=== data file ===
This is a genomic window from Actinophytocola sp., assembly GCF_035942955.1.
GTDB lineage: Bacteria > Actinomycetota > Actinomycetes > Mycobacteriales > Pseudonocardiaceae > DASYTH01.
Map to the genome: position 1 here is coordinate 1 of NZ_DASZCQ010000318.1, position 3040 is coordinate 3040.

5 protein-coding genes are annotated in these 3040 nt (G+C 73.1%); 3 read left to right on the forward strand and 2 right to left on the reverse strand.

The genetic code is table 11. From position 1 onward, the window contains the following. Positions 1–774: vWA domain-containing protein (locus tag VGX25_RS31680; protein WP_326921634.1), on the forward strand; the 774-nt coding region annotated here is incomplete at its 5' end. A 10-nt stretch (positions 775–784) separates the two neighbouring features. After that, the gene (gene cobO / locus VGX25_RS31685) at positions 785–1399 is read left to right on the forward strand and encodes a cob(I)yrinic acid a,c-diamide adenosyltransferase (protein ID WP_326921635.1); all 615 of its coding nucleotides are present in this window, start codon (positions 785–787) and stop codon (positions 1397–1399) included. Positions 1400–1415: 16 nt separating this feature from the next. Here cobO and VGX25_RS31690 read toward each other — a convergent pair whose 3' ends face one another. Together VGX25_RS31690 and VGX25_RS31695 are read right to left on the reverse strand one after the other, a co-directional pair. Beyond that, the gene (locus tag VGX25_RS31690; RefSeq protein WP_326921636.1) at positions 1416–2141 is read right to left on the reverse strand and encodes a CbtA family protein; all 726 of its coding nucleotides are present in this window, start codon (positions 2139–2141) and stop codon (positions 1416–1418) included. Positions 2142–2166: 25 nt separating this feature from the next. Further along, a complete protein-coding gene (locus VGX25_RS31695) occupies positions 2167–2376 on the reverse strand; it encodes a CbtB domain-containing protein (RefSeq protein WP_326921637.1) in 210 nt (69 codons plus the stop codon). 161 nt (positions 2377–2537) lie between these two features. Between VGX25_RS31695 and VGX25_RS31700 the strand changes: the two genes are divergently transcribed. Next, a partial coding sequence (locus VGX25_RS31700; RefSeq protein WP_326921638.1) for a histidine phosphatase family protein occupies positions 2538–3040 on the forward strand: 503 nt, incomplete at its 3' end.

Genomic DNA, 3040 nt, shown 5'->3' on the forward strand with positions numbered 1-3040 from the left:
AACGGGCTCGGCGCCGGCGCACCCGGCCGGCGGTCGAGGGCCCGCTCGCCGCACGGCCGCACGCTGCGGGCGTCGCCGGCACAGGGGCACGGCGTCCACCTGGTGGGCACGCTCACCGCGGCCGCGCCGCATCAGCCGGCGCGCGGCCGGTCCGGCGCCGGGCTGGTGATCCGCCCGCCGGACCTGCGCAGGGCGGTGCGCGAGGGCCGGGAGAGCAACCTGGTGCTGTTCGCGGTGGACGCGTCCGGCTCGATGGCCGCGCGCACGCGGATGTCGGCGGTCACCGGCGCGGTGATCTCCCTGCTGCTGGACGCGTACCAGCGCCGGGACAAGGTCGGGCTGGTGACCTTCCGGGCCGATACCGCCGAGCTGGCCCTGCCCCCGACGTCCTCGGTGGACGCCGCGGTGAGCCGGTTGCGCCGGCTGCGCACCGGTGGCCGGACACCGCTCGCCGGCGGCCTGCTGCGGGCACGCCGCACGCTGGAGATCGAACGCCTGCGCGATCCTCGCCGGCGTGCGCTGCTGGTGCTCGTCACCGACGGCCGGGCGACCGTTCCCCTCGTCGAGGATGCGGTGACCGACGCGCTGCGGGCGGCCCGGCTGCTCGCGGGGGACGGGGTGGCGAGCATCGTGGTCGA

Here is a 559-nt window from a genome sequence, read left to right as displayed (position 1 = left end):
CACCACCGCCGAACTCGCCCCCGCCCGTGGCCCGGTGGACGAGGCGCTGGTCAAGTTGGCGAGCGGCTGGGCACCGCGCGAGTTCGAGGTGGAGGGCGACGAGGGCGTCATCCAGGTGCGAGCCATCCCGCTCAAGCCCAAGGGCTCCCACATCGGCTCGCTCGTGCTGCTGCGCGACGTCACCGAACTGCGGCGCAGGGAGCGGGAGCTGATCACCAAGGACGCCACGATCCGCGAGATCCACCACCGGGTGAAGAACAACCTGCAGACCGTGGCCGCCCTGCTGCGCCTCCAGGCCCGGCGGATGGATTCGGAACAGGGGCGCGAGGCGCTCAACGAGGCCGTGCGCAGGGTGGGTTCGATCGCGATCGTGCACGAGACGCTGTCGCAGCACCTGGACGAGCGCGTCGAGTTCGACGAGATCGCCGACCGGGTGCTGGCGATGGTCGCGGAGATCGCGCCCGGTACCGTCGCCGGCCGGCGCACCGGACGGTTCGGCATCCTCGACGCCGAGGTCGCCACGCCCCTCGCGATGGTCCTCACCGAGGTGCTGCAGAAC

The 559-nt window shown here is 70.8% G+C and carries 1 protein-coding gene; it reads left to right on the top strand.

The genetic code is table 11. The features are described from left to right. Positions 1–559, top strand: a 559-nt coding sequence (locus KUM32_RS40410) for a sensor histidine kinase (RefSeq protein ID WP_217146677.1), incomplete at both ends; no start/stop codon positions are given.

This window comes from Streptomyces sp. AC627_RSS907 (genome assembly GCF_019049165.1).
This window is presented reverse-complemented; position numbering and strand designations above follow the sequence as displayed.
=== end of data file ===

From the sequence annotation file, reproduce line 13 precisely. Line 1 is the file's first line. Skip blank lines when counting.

This window is presented reverse-complemented; position numbering and strand designations above follow the sequence as displayed.